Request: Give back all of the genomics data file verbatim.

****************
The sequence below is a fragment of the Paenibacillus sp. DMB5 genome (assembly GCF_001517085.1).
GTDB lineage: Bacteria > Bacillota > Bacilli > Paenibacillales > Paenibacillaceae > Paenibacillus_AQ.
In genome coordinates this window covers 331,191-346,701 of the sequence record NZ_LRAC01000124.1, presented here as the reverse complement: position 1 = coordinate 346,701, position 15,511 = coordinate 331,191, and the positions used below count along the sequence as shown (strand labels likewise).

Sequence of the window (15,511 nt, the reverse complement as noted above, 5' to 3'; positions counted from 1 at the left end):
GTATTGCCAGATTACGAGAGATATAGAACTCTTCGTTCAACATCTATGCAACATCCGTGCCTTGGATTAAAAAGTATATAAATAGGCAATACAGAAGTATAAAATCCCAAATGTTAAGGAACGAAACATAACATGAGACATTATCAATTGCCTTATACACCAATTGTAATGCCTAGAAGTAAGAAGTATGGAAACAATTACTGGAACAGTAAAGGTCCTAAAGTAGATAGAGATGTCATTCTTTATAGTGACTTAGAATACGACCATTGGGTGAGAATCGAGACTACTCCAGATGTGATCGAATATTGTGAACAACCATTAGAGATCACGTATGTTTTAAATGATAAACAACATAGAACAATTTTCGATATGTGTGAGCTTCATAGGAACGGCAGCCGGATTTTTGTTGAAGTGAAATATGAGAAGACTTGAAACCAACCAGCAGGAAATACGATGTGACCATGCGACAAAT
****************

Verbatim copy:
The sequence below is a fragment of the Paenibacillus sp. DMB5 genome (assembly GCF_001517085.1).
GTDB lineage: Bacteria > Bacillota > Bacilli > Paenibacillales > Paenibacillaceae > Paenibacillus_AQ.
In genome coordinates this window covers 331,191-346,701 of the sequence record NZ_LRAC01000124.1, presented here as the reverse complement: position 1 = coordinate 346,701, position 15,511 = coordinate 331,191, and the positions used below count along the sequence as shown (strand labels likewise).

Sequence of the window (15,511 nt, the reverse complement as noted above, 5' to 3'; positions counted from 1 at the left end):
GTATTGCCAGATTACGAGAGATATAGAACTCTTCGTTCAACATCTATGCAACATCCGTGCCTTGGATTAAAAAGTATATAAATAGGCAATACAGAAGTATAAAATCCCAAATGTTAAGGAACGAAACATAACATGAGACATTATCAATTGCCTTATACACCAATTGTAATGCCTAGAAGTAAGAAGTATGGAAACAATTACTGGAACAGTAAAGGTCCTAAAGTAGATAGAGATGTCATTCTTTATAGTGACTTAGAATACGACCATTGGGTGAGAATCGAGACTACTCCAGATGTGATCGAATATTGTGAACAACCATTAGAGATCACGTATGTTTTAAATGATAAACAACATAGAACAATTTTCGATATGTGTGAGCTTCATAGGAACGGCAGCCGGATTTTTGTTGAAGTGAAATATGAGAAGACTTGAAACCAACCAGCAGGAAATACGATGTGACCATGCGACAAAT